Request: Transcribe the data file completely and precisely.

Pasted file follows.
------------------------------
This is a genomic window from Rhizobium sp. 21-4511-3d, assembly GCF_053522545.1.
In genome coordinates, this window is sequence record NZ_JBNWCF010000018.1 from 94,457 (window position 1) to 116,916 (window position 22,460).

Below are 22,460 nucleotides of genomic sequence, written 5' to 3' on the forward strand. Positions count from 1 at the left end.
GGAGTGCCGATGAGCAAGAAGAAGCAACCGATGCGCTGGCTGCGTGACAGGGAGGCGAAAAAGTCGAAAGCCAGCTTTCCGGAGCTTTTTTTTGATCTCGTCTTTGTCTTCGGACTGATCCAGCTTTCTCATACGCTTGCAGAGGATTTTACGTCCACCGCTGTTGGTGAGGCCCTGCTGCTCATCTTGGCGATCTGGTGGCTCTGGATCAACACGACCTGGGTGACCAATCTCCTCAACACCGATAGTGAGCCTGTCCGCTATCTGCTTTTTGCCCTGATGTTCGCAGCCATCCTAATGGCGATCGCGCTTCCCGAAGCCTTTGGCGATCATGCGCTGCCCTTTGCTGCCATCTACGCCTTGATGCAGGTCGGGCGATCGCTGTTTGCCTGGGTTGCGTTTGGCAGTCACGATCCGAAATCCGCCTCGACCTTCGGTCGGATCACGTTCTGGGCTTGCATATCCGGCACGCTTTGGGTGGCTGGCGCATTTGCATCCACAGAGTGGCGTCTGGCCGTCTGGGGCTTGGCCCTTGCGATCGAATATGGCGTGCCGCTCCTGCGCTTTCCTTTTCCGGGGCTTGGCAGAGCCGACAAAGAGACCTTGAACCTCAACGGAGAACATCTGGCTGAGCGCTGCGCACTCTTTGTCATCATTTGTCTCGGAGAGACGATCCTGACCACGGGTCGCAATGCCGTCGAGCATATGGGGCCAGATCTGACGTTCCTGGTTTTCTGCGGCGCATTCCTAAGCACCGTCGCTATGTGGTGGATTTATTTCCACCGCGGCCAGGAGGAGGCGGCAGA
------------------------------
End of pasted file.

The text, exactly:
This is a genomic window from Rhizobium sp. 21-4511-3d, assembly GCF_053522545.1.
In genome coordinates, this window is sequence record NZ_JBNWCF010000018.1 from 94,457 (window position 1) to 116,916 (window position 22,460).

Below are 22,460 nucleotides of genomic sequence, written 5' to 3' on the forward strand. Positions count from 1 at the left end.
GGAGTGCCGATGAGCAAGAAGAAGCAACCGATGCGCTGGCTGCGTGACAGGGAGGCGAAAAAGTCGAAAGCCAGCTTTCCGGAGCTTTTTTTTGATCTCGTCTTTGTCTTCGGACTGATCCAGCTTTCTCATACGCTTGCAGAGGATTTTACGTCCACCGCTGTTGGTGAGGCCCTGCTGCTCATCTTGGCGATCTGGTGGCTCTGGATCAACACGACCTGGGTGACCAATCTCCTCAACACCGATAGTGAGCCTGTCCGCTATCTGCTTTTTGCCCTGATGTTCGCAGCCATCCTAATGGCGATCGCGCTTCCCGAAGCCTTTGGCGATCATGCGCTGCCCTTTGCTGCCATCTACGCCTTGATGCAGGTCGGGCGATCGCTGTTTGCCTGGGTTGCGTTTGGCAGTCACGATCCGAAATCCGCCTCGACCTTCGGTCGGATCACGTTCTGGGCTTGCATATCCGGCACGCTTTGGGTGGCTGGCGCATTTGCATCCACAGAGTGGCGTCTGGCCGTCTGGGGCTTGGCCCTTGCGATCGAATATGGCGTGCCGCTCCTGCGCTTTCCTTTTCCGGGGCTTGGCAGAGCCGACAAAGAGACCTTGAACCTCAACGGAGAACATCTGGCTGAGCGCTGCGCACTCTTTGTCATCATTTGTCTCGGAGAGACGATCCTGACCACGGGTCGCAATGCCGTCGAGCATATGGGGCCAGATCTGACGTTCCTGGTTTTCTGCGGCGCATTCCTAAGCACCGTCGCTATGTGGTGGATTTATTTCCACCGCGGCCAGGAGGAGGCGGCAGA